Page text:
Timing those pesky Twin Cities traffic lights

Richfield and Bloomington drivers on streets next to Interstate 494 may soon be spending less time stopped at red lights. That’s what appears to be behind the Hennepin County board approval this week of spending $30,000 to hire a stop light timing consultant.

The county, MnDOT and the two cities want to “optimize” the timing of 43 signals between York Avenue and Highway 77 or Cedar Avenue.

The county says it has an overall goal of completing traffic signal timing on one-third of all coordinated traffic control signals annually.

This may sound like pretty small potatoes, but that’s probably not the view of the folks who drive those streets regularly. It’s certainly not the view of traffic engineers.

Better timed lights, they argue, improves traffic flow, saves lots of gas and obviously reduces pollution as cars spend less time idling at a dead stop. That’s the good news. The bad news is that many municipalities including Minneapolis, the state’s most populous city, no longer have the person power to do extensive signal timing.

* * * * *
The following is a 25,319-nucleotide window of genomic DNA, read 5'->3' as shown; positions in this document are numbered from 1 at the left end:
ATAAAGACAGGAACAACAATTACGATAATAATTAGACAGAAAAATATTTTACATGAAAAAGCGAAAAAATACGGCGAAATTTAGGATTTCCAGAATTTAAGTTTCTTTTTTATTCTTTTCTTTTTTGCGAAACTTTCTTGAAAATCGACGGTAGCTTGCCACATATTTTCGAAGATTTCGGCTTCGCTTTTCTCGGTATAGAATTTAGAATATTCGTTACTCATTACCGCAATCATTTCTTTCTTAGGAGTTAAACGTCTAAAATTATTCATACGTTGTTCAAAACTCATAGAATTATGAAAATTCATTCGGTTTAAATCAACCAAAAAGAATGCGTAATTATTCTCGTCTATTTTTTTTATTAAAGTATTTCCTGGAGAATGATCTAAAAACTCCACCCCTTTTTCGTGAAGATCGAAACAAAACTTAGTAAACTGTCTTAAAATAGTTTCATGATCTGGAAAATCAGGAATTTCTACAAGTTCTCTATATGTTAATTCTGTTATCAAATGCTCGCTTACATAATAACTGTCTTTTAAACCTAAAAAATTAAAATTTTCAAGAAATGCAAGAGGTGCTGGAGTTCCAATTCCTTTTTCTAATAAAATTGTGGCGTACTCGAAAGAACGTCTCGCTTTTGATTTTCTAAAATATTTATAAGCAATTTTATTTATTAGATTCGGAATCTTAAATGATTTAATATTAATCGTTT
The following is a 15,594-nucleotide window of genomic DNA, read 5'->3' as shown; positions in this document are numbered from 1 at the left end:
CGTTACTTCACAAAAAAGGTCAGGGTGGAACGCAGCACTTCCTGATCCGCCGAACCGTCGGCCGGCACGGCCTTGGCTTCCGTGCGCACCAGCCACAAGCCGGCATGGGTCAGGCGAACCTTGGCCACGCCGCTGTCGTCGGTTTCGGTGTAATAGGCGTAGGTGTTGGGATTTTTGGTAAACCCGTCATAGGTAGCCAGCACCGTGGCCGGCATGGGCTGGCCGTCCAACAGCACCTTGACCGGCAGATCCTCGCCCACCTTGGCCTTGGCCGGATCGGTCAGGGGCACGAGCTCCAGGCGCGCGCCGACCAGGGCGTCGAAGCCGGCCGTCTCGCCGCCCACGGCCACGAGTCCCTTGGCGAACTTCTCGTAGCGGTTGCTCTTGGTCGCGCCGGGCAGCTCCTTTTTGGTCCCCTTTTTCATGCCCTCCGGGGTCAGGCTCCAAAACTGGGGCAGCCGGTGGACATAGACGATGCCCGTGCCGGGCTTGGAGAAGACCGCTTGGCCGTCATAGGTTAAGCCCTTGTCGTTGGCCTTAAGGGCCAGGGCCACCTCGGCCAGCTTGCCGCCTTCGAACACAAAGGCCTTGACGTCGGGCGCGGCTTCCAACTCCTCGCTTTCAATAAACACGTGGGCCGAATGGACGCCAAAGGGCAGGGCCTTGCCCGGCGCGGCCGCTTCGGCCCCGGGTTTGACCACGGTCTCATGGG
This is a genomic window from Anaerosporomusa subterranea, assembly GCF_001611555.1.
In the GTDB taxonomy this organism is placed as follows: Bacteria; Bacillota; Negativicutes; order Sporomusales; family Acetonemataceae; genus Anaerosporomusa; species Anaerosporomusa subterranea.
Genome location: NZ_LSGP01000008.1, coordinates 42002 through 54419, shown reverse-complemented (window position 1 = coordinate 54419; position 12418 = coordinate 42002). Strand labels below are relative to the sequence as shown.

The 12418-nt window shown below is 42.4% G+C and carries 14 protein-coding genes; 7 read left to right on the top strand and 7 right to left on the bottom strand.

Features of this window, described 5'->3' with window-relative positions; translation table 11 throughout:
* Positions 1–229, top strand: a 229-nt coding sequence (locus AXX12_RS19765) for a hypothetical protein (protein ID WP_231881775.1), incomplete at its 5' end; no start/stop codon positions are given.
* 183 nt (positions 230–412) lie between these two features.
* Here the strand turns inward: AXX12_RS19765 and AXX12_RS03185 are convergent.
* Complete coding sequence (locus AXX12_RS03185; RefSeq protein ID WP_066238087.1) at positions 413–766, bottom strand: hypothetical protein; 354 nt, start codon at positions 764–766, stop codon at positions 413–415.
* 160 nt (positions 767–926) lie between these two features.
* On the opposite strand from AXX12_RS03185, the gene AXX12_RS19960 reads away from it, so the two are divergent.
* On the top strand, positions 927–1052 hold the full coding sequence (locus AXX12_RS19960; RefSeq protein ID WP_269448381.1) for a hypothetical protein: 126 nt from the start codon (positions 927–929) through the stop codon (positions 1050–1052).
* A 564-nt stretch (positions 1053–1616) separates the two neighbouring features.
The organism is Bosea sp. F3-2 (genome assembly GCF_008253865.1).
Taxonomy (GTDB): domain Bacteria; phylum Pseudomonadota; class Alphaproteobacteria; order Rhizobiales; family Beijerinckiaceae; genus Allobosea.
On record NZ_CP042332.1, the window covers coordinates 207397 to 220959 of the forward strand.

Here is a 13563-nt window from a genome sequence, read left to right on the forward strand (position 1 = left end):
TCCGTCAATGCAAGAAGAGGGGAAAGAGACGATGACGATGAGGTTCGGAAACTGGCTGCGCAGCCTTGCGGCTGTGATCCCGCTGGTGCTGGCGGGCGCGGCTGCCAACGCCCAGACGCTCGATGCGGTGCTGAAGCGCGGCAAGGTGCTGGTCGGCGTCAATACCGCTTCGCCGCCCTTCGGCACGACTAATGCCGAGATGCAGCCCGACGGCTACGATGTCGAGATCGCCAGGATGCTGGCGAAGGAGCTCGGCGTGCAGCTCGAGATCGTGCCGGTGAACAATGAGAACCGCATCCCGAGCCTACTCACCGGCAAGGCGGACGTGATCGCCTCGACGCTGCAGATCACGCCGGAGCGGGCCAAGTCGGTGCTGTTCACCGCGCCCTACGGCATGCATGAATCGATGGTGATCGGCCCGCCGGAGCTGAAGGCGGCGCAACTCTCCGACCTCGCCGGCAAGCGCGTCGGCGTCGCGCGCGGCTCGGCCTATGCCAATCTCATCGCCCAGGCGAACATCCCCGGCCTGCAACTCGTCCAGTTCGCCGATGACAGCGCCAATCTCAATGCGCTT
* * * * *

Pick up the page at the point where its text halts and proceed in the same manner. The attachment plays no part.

Maybe the county action is the start of a change.


  • Sarah

    We could also use some help in downtown Minneapolis with coordinating the light timing with the bus schedules. Bus riders are commuters, too! Better timed lights would save both jaywalking and buses sitting through an extra red light in order to pick up transfer riders.

  • Will

    There is nothing worse than sitting at the light on Lyndale Ave going south at 58th Street. The light stays red for about 3 minutes while no traffic goes by on 58th Street or turns left after exiting 35W north. Please add a sensor or change the timing.